As I discussed in a recent analysis of Kansas City Southern's plan to jump-start efficiency via precision scheduled railroading , the company's PSR approach leans heavily on improving network fluidity. This relates to service design, the practice of reducing avoidable congestion while increasing overall network speed. KCS recently hired veteran rail executive Sameh Fahmy to lead its PSR charge, and in his first conference call since joining the executive team, Fahmy was quick to point out the less glamorous side of PSR. As he mentions above, service design must be balanced with network observance.

Fahmy gave several examples of specific instances over the last quarter in which network delays were addressed in rapid fashion, through a sort of high-touch intervention method that often involved members of the management team. Essentially, Fahmy conveyed that PSR is an ongoing process that requires frequent monitoring, as rail traffic bears an inherent tendency to congest due to innumerable moving parts and pieces.

The efforts have already yielded fruit. Fahmy relayed that reducing assets and congestion around the Houston area has resulted in 100 fewer crew starts per week, equivalent to 100 fewer locomotives and 1,000 fewer cars in service. Less congestion and improved network fluidity in this area have in turn generated a 4% gain in fuel efficiency. While it's still quite early in Kansas City Southern's PSR journey, the dual approach of service design and intense monitoring of network flow appears likely to generate higher profits in the coming quarters.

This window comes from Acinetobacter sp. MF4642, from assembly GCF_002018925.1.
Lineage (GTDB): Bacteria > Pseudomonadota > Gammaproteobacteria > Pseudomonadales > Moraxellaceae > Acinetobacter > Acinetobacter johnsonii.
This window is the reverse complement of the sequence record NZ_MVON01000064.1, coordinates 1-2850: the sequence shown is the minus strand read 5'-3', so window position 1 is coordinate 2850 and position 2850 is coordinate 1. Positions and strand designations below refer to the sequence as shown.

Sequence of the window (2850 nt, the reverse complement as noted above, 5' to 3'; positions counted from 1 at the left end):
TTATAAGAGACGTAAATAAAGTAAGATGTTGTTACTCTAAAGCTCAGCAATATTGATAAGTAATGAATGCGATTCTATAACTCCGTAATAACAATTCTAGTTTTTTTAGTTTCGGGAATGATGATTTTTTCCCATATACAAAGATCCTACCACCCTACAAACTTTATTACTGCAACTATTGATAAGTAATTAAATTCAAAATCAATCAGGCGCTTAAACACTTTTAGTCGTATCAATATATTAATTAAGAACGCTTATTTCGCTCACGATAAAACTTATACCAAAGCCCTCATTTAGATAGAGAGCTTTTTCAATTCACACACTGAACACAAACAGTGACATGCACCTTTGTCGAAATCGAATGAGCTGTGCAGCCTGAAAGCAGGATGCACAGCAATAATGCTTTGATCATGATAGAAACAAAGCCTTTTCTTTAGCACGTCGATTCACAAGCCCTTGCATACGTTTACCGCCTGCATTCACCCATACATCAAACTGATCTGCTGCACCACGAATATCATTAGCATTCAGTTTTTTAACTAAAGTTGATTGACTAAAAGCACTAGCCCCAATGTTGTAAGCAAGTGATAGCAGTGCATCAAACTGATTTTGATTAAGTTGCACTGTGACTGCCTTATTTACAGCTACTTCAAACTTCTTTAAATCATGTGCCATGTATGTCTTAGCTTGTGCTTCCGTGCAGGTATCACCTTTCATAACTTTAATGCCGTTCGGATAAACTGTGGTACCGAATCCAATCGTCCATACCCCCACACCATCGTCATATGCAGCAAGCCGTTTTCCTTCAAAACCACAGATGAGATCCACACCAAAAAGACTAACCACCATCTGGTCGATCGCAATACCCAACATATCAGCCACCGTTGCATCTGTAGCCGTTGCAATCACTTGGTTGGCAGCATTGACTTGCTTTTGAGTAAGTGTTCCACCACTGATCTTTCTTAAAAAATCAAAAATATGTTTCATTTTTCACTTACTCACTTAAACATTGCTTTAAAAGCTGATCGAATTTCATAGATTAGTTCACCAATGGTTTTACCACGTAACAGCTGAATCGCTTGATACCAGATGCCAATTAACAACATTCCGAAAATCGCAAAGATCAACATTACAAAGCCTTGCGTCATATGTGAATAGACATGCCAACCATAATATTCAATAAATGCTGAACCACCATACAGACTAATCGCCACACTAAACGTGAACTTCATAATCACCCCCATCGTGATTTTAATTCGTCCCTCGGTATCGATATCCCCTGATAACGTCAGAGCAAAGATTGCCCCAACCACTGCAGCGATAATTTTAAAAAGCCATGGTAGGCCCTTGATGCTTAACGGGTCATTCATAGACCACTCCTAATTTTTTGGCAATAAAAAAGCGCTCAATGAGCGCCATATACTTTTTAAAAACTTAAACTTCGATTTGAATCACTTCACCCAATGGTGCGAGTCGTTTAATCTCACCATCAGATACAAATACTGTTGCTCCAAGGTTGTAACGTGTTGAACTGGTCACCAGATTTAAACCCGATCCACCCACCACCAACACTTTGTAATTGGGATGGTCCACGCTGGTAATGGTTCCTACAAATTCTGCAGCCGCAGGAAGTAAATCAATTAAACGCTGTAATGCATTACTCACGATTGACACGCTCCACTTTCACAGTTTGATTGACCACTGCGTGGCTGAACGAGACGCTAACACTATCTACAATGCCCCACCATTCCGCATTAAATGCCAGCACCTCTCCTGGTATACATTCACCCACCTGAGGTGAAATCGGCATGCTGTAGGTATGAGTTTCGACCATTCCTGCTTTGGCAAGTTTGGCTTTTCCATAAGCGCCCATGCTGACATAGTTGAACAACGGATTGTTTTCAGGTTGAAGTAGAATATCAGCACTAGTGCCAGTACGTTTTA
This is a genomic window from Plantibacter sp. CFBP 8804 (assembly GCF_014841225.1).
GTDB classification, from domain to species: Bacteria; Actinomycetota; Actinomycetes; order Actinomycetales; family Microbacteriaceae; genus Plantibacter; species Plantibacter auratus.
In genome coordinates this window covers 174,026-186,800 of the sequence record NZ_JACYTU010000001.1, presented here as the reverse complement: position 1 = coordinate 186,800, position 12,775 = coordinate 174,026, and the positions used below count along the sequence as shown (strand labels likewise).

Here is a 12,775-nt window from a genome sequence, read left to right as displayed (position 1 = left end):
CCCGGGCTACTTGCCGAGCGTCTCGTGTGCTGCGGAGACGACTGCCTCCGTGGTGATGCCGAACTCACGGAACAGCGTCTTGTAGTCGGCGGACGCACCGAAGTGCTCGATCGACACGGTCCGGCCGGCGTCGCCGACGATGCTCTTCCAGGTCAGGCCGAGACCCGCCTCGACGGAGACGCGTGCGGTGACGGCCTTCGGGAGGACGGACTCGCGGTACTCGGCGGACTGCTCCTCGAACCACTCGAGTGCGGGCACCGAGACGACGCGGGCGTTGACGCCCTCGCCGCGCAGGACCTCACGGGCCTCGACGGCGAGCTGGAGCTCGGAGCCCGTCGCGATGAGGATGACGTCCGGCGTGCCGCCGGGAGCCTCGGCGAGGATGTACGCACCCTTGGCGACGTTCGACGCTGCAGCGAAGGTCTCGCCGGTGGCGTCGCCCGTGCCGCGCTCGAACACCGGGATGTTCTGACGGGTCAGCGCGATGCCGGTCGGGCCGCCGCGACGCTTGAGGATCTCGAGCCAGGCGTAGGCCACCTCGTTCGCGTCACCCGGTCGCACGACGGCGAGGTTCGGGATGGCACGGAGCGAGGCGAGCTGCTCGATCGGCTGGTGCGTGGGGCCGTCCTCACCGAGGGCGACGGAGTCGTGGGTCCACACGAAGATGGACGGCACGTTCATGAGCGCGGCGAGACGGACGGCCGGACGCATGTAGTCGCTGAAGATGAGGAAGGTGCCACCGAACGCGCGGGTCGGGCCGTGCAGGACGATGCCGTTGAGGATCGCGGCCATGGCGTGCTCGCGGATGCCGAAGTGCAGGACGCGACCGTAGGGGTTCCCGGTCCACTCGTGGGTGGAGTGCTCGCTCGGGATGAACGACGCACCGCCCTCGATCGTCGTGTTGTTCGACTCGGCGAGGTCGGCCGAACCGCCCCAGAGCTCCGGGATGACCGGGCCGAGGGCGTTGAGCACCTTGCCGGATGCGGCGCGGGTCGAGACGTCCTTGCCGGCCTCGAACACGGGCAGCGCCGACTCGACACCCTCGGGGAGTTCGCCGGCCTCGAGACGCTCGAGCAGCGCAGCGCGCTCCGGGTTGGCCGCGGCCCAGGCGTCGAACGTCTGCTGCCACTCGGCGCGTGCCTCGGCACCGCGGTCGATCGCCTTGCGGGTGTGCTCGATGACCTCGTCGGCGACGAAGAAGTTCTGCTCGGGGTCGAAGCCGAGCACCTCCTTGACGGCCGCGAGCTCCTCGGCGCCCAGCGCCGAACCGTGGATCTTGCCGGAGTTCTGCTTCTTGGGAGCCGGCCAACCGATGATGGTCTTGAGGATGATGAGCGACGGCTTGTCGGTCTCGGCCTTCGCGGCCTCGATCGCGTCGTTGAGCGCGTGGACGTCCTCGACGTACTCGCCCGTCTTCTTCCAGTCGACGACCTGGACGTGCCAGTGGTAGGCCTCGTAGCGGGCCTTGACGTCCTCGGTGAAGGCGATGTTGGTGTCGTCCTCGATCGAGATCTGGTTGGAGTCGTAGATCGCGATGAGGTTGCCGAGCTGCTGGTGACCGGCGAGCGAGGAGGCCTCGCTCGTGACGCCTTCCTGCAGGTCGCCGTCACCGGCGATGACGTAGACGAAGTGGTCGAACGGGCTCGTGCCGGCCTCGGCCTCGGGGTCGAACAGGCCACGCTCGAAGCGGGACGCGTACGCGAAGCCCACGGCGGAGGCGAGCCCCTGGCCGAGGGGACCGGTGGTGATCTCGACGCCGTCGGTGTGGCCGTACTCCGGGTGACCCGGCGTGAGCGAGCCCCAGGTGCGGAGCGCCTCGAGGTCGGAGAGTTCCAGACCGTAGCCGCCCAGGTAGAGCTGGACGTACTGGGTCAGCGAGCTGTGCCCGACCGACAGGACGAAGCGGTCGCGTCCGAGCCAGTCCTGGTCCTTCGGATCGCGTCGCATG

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Asit Sharma has no position in any of the stocks mentioned. The Motley Fool has no position in any of the stocks mentioned. The Motley Fool has a disclosure policy .

The views and opinions expressed herein are the views and opinions of the author and do not necessarily reflect those of Nasdaq, Inc.

The views and opinions expressed herein are the views and opinions of the author and do not necessarily reflect those of Nasdaq, Inc.